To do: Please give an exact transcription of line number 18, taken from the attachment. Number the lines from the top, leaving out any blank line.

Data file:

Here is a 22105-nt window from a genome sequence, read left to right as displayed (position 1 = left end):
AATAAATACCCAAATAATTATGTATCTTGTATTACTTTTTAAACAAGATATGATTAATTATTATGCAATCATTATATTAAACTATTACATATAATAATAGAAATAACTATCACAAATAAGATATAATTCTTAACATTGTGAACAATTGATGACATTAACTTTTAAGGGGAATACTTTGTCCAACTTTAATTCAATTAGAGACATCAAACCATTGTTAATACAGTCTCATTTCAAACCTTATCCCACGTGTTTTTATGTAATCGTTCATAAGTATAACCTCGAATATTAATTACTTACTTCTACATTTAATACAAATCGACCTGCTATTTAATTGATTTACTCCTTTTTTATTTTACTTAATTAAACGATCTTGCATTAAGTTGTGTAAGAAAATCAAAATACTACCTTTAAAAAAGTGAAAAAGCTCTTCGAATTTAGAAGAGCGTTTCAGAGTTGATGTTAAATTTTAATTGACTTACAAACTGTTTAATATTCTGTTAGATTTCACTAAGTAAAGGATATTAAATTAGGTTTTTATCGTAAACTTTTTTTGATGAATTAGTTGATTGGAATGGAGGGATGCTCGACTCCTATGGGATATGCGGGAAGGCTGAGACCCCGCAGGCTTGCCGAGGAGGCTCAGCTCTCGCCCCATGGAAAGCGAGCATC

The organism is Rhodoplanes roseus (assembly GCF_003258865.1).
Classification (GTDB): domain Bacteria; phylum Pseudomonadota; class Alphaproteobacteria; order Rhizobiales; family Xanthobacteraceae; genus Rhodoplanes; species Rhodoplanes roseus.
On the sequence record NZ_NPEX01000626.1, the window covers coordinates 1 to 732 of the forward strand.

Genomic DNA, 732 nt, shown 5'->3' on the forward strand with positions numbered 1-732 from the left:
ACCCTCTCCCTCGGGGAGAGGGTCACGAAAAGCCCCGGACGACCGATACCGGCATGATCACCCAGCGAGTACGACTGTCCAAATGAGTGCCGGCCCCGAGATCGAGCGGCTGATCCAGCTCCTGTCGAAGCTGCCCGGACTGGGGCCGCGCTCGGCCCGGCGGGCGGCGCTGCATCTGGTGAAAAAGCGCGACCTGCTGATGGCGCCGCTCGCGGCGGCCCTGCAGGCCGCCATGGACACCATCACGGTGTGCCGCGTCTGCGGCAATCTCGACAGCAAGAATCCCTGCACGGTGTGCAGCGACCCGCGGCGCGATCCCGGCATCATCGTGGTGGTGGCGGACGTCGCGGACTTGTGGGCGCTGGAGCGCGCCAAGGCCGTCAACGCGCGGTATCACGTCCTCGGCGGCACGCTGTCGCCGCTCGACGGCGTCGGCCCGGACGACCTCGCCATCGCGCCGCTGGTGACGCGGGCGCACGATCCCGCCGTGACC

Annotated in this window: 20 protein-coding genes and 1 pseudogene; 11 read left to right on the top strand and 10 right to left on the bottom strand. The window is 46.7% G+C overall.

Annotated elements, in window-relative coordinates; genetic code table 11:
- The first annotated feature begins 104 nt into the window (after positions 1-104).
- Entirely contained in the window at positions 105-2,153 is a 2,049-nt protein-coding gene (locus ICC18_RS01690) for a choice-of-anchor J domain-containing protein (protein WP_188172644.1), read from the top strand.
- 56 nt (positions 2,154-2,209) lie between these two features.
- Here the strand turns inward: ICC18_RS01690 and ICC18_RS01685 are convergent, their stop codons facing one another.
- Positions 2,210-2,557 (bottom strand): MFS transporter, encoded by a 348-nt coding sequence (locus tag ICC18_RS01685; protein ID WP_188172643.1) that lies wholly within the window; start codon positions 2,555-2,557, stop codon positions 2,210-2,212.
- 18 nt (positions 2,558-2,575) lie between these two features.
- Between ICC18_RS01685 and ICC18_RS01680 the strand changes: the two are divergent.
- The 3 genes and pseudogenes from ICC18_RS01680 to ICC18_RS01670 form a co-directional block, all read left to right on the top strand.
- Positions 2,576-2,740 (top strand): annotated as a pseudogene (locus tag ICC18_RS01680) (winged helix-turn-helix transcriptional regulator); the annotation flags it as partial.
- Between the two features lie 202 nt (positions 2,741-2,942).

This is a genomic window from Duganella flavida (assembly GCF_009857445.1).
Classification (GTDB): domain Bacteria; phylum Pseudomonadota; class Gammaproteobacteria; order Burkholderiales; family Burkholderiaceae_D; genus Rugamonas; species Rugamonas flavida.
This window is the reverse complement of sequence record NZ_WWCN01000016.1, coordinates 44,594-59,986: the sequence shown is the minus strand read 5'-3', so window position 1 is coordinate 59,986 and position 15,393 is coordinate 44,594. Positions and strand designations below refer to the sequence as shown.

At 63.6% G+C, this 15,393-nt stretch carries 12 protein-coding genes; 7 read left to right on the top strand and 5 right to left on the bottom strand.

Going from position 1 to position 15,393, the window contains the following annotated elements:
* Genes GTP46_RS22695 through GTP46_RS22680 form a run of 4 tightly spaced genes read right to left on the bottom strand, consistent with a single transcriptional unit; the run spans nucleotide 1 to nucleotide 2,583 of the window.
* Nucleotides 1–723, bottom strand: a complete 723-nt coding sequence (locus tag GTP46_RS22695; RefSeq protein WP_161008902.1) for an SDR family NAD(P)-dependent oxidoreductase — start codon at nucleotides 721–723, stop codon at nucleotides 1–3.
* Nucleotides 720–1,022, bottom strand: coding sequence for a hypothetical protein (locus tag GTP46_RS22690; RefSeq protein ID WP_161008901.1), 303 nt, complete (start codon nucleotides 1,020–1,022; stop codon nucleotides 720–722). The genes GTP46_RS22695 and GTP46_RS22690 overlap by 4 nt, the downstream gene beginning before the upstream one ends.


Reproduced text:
- Positions 2,576-2,740 (top strand): annotated as a pseudogene (locus tag ICC18_RS01680) (winged helix-turn-helix transcriptional regulator); the annotation flags it as partial.